In August 2021, Russia was quite seriously preparing for a localized military conflict with Japan, an FSB agent wrote in an email shared with Newsweek..
Russia was preparing to attack Japan in the summer of 2021, months before President Vladimir Putin launched a full-scale invasion of Ukraine, an email featuring a letter from a whistleblower at Russias Federal Security Service (FSB), shared with Newsweek, reveals.
The email, dated March 17, was sent by the agent, dubbed the Wind of Change, to Vladimir Osechkin, a Russian human-rights activist who runs the anti-corruption website Gulagu.net, and is now exiled in France.
The FSB agent writes regular dispatches to Osechkin, revealing the anger and discontent inside the service over the war that began when Putin invaded neighboring Ukraine on February 24.
Igor Sushko, the executive director of the Wind of Change Research Group, a Washington-based non-profit organization, has been translating the correspondence from Russian to English since it began on March 4. He has shared all the emails in full to Newsweek, including the March 17 brief.
A letter authored by the whistleblower, and published by Osechkin, has been analyzed by Christo Grozev, an expert on the FSB. He said he had shown the letter "to two actual (current or former) FSB contacts" who had "no doubt it was written by a colleague."
"Confidence that the countries would enter the stage of acute confrontation and even war was high. Why Ukraine was chosen for war in the end [the scenario was not changed much] is for others to answer," they wrote.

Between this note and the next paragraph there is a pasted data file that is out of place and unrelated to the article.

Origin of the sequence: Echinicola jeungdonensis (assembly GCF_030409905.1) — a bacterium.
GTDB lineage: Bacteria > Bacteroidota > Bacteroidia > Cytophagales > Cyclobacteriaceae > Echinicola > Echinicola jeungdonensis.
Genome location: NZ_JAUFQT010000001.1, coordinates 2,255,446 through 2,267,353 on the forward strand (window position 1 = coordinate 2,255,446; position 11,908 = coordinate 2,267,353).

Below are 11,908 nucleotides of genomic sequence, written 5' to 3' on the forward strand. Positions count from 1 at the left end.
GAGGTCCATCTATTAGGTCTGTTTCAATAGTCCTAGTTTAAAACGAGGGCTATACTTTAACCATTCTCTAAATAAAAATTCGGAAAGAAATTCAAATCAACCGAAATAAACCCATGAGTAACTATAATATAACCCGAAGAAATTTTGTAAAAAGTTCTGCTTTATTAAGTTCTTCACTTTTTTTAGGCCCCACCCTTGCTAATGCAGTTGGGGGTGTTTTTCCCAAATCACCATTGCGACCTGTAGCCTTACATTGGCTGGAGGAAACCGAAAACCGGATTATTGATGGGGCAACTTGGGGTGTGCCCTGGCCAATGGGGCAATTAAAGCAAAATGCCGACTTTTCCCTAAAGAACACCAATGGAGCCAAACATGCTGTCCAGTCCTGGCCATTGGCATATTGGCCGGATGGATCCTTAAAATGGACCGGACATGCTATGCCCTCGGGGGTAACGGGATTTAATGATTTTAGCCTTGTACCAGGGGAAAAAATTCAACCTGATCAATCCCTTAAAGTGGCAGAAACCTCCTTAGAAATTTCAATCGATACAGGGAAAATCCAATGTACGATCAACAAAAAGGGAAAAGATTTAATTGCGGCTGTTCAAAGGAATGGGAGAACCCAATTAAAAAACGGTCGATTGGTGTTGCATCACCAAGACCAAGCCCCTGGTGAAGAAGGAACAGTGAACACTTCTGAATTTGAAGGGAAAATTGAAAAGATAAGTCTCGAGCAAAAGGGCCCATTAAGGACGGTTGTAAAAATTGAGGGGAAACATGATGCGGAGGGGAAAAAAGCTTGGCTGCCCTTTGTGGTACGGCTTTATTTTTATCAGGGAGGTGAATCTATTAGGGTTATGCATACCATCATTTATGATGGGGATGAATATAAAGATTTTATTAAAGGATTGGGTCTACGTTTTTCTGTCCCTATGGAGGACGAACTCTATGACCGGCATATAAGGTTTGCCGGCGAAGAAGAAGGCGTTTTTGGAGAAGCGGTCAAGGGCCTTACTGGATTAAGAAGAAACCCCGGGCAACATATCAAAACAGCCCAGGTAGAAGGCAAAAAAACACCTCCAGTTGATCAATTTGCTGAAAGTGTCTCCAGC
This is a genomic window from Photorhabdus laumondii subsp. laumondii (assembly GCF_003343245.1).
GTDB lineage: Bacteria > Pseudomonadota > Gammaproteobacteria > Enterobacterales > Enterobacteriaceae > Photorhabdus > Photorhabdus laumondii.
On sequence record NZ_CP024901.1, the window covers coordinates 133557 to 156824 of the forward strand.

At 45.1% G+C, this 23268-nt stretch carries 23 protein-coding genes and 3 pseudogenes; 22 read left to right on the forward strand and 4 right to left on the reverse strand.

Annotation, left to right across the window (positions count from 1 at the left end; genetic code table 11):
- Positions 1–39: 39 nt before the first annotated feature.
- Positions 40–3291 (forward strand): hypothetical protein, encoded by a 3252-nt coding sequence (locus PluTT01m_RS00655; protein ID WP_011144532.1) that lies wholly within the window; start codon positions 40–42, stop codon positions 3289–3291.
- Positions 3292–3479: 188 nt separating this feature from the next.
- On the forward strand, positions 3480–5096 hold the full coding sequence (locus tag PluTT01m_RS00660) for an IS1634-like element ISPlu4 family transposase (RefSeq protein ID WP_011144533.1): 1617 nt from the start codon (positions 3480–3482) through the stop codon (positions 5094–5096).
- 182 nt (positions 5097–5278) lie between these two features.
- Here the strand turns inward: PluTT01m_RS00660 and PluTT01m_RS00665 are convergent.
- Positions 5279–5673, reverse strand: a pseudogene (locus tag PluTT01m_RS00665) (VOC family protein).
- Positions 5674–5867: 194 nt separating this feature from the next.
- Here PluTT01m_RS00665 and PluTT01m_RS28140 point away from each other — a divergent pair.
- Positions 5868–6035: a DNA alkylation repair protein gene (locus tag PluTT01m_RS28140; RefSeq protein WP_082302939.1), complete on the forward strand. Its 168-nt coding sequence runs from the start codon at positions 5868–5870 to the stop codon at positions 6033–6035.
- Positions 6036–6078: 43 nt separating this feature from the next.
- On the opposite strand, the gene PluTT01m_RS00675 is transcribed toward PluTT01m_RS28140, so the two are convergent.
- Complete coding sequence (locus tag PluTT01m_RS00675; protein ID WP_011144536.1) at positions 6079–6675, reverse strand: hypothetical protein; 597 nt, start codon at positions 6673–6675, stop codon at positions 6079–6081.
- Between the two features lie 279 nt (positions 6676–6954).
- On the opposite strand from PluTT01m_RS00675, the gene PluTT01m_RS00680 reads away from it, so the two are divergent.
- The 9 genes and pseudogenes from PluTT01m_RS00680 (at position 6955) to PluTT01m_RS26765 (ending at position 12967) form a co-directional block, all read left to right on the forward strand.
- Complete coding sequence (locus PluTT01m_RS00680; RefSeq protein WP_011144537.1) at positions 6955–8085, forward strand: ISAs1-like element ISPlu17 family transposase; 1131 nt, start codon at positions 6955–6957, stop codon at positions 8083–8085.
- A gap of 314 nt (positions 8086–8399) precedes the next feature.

The whistleblower detailed movements of electronic warfare helicopters targeting Japan, while Russias propaganda machine was also initiated, with a huge push to label Japanese as "Nazis" and "fascists."
A peace treaty formally ending World War II has never been signed by Russia and Japan, largely because of disputes over a group of islands claimed by Japan, but occupied by Russia.
The Kunashiri, Etorofu, Shikotan and Habomai islands of the Kuril Island chain were seized by the USSR at the end of World War II. Tokyo claims the islands as its "Northern Territories" and the issue has strained relations between Russia and Japan for decades.
Because of their location between the large Japanese island of Hokkaido and Russias Kamchatka Peninsula, the islands offer a number of military and political benefits.
"For Japan, there is a cornerstone of its modern geopolitics here: its status as a World War II loser still prevents the Japanese from having an official military force, a foreign intelligence service and a number of other things. For the Land of the Rising Sun, the return of the Kuril Islands would actually mean a revision [or even cancellation] of its postwar status," they wrote.